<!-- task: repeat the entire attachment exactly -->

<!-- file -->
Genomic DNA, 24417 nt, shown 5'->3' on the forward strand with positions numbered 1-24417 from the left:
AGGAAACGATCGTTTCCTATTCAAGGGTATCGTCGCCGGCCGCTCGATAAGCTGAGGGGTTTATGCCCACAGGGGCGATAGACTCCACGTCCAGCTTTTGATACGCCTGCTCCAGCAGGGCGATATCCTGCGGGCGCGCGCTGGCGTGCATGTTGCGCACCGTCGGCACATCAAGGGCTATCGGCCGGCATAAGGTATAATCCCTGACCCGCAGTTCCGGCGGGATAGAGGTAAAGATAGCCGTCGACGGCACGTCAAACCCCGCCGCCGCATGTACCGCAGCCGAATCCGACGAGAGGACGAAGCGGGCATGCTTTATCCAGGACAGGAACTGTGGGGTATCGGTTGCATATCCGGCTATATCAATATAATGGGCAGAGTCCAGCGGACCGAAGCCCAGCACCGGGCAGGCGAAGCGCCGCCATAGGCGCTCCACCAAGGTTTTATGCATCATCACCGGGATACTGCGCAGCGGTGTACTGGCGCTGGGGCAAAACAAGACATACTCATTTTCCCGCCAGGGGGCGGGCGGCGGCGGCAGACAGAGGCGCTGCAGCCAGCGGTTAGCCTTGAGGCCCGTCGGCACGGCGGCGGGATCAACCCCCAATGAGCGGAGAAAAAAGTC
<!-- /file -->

Genomic DNA, 24417 nt, shown 5'->3' on the forward strand with positions numbered 1-24417 from the left:
AGGAAACGATCGTTTCCTATTCAAGGGTATCGTCGCCGGCCGCTCGATAAGCTGAGGGGTTTATGCCCACAGGGGCGATAGACTCCACGTCCAGCTTTTGATACGCCTGCTCCAGCAGGGCGATATCCTGCGGGCGCGCGCTGGCGTGCATGTTGCGCACCGTCGGCACATCAAGGGCTATCGGCCGGCATAAGGTATAATCCCTGACCCGCAGTTCCGGCGGGATAGAGGTAAAGATAGCCGTCGACGGCACGTCAAACCCCGCCGCCGCATGTACCGCAGCCGAATCCGACGAGAGGACGAAGCGGGCATGCTTTATCCAGGACAGGAACTGTGGGGTATCGGTTGCATATCCGGCTATATCAATATAATGGGCAGAGTCCAGCGGACCGAAGCCCAGCACCGGGCAGGCGAAGCGCCGCCATAGGCGCTCCACCAAGGTTTTATGCATCATCACCGGGATACTGCGCAGCGGTGTACTGGCGCTGGGGCAAAACAAGACATACTCATTTTCCCGCCAGGGGGCGGGCGGCGGCGGCAGACAGAGGCGCTGCAGCCAGCGGTTAGCCTTGAGGCCCGTCGGCACGGCGGCGGGATCAACCCCCAATGAGCGGAGAAAAAAGTC